Queenslanders have been told to stay in their neighbourhoods as the state government considers implementing tougher measures like closing the state’s beaches.
Premier Annastacia Palaszczuk said social distancing wasn’t doing enough to stop the spread of coronavirus, so more needed to be done.
“I need you to stay near your village,” she said on Sunday.
“As much as possible you need to restrict your non-essential travel and stay close to home.”
The number of Queenslanders with COVID-19 jumped by 38 overnight, to 259.
Health Minister Steven Miles said the southeast remained the hotspot for cases, with the majority of people infected having recently returned from overseas.
The premier, who delayed the press conference until all media were stationed 1.5 metres apart, said despite what had occurred in Italy and other parts of the world, people still weren’t taking the virus seriously.
“There are people out there who think it won’t happen to us,” she said.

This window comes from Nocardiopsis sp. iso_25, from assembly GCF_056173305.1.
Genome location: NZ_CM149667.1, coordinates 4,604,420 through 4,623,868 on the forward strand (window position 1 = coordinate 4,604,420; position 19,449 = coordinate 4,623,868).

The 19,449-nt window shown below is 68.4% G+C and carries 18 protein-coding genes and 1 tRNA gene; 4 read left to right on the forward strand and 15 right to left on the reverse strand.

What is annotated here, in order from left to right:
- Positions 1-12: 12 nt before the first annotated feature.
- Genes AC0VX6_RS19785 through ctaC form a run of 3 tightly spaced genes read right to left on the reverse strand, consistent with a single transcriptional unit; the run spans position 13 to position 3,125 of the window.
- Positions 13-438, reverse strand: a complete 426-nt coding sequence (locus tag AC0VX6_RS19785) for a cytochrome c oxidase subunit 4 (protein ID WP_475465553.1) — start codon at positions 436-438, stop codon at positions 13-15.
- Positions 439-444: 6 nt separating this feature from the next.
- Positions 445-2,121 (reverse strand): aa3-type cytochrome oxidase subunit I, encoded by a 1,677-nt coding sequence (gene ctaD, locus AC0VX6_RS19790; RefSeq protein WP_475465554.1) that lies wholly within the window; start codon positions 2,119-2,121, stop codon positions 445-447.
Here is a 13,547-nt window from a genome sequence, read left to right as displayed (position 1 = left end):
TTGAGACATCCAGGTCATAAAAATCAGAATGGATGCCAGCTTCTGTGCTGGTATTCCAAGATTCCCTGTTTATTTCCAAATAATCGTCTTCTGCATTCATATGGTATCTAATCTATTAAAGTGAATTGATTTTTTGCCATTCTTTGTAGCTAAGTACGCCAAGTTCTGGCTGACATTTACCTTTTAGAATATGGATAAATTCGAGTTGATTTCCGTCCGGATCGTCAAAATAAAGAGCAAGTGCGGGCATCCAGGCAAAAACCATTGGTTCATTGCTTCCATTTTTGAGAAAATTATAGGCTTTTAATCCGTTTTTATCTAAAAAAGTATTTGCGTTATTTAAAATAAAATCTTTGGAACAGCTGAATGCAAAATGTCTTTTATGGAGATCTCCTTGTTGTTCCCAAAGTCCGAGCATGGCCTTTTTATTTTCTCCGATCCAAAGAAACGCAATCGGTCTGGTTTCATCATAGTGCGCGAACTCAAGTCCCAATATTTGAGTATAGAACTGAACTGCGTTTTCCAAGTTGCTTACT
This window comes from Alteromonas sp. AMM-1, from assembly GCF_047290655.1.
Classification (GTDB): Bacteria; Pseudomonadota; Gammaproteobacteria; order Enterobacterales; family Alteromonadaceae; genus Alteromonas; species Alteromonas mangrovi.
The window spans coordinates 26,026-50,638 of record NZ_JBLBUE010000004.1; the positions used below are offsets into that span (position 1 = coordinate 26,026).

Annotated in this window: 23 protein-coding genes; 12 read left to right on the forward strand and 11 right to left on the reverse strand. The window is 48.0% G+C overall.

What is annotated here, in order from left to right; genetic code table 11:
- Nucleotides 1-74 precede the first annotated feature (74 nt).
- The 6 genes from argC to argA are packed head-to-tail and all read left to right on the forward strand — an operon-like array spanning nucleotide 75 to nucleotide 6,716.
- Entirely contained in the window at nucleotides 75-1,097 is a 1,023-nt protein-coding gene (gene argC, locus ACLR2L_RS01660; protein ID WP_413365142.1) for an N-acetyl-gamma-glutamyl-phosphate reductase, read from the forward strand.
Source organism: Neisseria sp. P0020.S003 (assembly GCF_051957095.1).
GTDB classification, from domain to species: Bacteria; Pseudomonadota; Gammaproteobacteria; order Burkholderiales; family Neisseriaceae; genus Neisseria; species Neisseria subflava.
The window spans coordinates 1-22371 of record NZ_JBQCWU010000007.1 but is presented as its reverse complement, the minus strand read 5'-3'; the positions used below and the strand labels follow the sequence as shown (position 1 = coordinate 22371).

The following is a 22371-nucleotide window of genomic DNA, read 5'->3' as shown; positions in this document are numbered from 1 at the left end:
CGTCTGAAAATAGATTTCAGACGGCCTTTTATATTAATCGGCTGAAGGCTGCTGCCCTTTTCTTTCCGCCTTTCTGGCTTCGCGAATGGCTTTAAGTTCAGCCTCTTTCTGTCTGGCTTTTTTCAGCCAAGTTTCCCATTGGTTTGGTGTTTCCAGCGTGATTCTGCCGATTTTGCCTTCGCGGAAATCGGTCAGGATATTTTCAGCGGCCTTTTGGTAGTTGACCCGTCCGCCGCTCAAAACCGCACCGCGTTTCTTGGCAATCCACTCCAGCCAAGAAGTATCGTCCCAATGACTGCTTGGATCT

She urged the community to speak up and use social media to encourage others to do the right thing.
Palaszczuk did not rule out closing Queensland beaches, after several Sydney beaches—including Bondi—were shut down due to large crowds.
“I will be looking at those matters very closely,” she said.
“I appreciate that some people live in those neighbourhoods close to the beaches, but we have to make sure that everyone is doing the right thing and complying.”
Prime Minister Scott Morrison and ministers from each of the states and territories will convene the national cabinet again on Sunday night in a bid to further reduce the spread of coronavirus.
NSW and Victoria have already indicated they will introduce shutdowns of non-essential later this week,
When asked if Queensland would follow suit, Palaszczuk said her repeated calls for people to stay indoors made it clear what her position was.
“If we have to take stronger measures we’ll take stronger measures,” she said.
Opposition leader Deb Frecklington has called on the Queensland government to introduce billion-dollar economic stimulus packages similar to those announced by NSW and Victoria in recent days.
So far it has promised A$27.5 million for tourism, agriculture and education sectors, A$500 million in no-interest business loans and a payroll tax deferral.
Palasczcuk said she was in full support of Morrison’s latest economic package, announced on Sunday, and said her state’s own budget review committee was meeting on Monday.
“We have front and centre measures we can put in place to help Queenslanders as well,” she said.
By Shae McDonald